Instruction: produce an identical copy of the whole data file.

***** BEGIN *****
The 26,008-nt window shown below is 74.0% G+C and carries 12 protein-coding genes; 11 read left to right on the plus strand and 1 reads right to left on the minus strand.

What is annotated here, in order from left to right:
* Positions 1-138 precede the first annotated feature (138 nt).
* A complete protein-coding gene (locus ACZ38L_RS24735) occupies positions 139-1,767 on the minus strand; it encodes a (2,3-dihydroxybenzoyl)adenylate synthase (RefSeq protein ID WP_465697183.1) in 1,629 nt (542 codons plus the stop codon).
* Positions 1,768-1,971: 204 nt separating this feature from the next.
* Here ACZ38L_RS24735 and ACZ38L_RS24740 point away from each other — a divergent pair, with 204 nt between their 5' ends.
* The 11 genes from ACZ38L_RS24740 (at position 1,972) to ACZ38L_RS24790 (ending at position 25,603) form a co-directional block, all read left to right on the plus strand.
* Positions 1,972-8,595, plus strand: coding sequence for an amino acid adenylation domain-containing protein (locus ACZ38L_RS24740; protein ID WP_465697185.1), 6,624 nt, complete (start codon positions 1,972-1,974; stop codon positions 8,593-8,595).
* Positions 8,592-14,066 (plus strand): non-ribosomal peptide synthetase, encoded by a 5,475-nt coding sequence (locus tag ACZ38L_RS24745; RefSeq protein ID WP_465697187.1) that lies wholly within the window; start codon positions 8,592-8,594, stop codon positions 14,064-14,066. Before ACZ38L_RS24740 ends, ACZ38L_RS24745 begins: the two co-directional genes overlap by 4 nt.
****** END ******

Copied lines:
The 26,008-nt window shown below is 74.0% G+C and carries 12 protein-coding genes; 11 read left to right on the plus strand and 1 reads right to left on the minus strand.

What is annotated here, in order from left to right:
* Positions 1-138 precede the first annotated feature (138 nt).
* A complete protein-coding gene (locus ACZ38L_RS24735) occupies positions 139-1,767 on the minus strand; it encodes a (2,3-dihydroxybenzoyl)adenylate synthase (RefSeq protein ID WP_465697183.1) in 1,629 nt (542 codons plus the stop codon).
* Positions 1,768-1,971: 204 nt separating this feature from the next.
* Here ACZ38L_RS24735 and ACZ38L_RS24740 point away from each other — a divergent pair, with 204 nt between their 5' ends.
* The 11 genes from ACZ38L_RS24740 (at position 1,972) to ACZ38L_RS24790 (ending at position 25,603) form a co-directional block, all read left to right on the plus strand.
* Positions 1,972-8,595, plus strand: coding sequence for an amino acid adenylation domain-containing protein (locus ACZ38L_RS24740; protein ID WP_465697185.1), 6,624 nt, complete (start codon positions 1,972-1,974; stop codon positions 8,593-8,595).
* Positions 8,592-14,066 (plus strand): non-ribosomal peptide synthetase, encoded by a 5,475-nt coding sequence (locus tag ACZ38L_RS24745; RefSeq protein ID WP_465697187.1) that lies wholly within the window; start codon positions 8,592-8,594, stop codon positions 14,064-14,066. Before ACZ38L_RS24740 ends, ACZ38L_RS24745 begins: the two co-directional genes overlap by 4 nt.